WILMINGTON — Wilmington Police Chief Duane Weyand was placed on administrative leave Tuesday pending the outcome of investigations of WPD personnel and a review of internal procedures, following the advice of the city’s legal counsel, Brett Geary of Columbus-area firm Clemans Nelson & Associates, Mayor John Stanforth announced Wednesday afternoon.
The decision comes in the wake of four separate investigations now underway involving two current officers, a former patrol officer, and an administrative assistant. The investigations are ongoing at this time, according to a news release from the city.
“The city of Wilmington takes all allegations of misconduct against employees very seriously, which is why we have sought independent investigations into allegations against our officers and staff,” said Stanforth.
Stanforth said separate investigations of alleged misconduct involve police officers Josh Riley and Anthony Mitchell, who are on administrative leave, former officer Jerry Popp, and Anna Collins, the department’s administrative assistant, who has also been place on administrative leave.
The city has further been advised by legal counsel not to discuss specific allegations against employees until the completion of investigations, the city advised.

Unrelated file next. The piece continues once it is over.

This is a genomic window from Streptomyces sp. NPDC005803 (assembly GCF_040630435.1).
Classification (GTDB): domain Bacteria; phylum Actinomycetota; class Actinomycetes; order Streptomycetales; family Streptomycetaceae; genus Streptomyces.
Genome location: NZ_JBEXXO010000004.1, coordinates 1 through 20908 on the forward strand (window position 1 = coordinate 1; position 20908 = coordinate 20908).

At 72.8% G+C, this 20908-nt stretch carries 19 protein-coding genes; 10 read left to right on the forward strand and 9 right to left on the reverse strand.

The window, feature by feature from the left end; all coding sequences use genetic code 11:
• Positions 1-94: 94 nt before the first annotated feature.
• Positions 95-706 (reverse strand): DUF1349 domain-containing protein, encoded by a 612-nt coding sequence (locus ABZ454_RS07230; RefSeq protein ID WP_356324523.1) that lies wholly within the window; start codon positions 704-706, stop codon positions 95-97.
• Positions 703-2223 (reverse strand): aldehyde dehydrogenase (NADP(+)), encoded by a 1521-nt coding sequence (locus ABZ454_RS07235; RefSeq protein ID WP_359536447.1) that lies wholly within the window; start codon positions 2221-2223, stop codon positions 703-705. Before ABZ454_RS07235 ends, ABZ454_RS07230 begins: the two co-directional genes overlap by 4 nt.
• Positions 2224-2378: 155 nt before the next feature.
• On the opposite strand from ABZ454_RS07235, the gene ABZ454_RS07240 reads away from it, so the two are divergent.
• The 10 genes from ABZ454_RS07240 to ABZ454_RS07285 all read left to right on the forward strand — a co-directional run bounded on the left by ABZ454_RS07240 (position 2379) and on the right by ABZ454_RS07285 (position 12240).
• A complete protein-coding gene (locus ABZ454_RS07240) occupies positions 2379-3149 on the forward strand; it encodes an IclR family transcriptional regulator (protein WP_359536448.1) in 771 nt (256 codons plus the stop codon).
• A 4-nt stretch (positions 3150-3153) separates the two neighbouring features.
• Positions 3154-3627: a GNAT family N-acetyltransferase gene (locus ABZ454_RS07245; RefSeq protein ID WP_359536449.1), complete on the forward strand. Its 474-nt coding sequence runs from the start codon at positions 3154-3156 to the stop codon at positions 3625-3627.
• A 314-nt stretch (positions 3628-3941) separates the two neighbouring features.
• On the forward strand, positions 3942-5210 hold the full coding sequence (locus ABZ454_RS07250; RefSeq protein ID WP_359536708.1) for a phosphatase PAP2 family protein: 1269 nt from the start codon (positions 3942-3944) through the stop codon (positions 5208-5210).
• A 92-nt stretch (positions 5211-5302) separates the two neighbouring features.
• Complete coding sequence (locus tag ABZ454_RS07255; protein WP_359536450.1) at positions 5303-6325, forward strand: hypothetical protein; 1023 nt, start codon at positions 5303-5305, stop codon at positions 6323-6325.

Stanforth said that Sgt. Ron Cravens has been appointed acting chief. A department employee since 1999, Sgt. Cravens was named Officer of the Year in 2017.
“We depend on our police department to help provide a safe environment for the community, and the city is committed to protecting the integrity of our department and the faith and trust that our citizens place in it,” said Stanforth.
The News Journal reported in late December that the Wilmington Police Department received a complaint of alleged misconduct within the department, and as a result of that complaint, Chief Detective Josh Riley was placed on administrative leave pending the investigation of the allegations by an outside agency.
Weyand said in late December that, “Currently, the matter is an ongoing investigation with the Ohio Attorney General’s Office, and no conclusive findings have been made as of this date; therefore, to ensure the legitimacy of the investigation, the city can only direct requests for additional information to that office.”
The News Journal reported in early December that now former officer and K9 handler Jerry Popp had left the WPD to “pursue other opportunities.”